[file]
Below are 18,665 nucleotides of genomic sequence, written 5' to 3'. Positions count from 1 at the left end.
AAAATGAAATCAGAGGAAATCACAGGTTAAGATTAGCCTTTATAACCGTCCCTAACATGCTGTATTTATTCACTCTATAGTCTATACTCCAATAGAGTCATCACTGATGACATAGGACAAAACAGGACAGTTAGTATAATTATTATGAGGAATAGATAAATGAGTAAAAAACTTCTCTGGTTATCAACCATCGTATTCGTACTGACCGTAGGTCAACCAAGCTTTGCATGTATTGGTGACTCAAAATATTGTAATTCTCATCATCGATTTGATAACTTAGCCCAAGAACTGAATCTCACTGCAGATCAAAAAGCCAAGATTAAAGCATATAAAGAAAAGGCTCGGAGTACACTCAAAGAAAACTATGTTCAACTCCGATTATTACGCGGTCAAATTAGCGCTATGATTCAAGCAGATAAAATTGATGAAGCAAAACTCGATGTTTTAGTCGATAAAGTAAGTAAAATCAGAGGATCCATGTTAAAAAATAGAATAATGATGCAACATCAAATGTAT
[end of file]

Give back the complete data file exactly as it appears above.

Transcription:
Below are 18,665 nucleotides of genomic sequence, written 5' to 3'. Positions count from 1 at the left end.
AAAATGAAATCAGAGGAAATCACAGGTTAAGATTAGCCTTTATAACCGTCCCTAACATGCTGTATTTATTCACTCTATAGTCTATACTCCAATAGAGTCATCACTGATGACATAGGACAAAACAGGACAGTTAGTATAATTATTATGAGGAATAGATAAATGAGTAAAAAACTTCTCTGGTTATCAACCATCGTATTCGTACTGACCGTAGGTCAACCAAGCTTTGCATGTATTGGTGACTCAAAATATTGTAATTCTCATCATCGATTTGATAACTTAGCCCAAGAACTGAATCTCACTGCAGATCAAAAAGCCAAGATTAAAGCATATAAAGAAAAGGCTCGGAGTACACTCAAAGAAAACTATGTTCAACTCCGATTATTACGCGGTCAAATTAGCGCTATGATTCAAGCAGATAAAATTGATGAAGCAAAACTCGATGTTTTAGTCGATAAAGTAAGTAAAATCAGAGGATCCATGTTAAAAAATAGAATAATGATGCAACATCAAATGTAT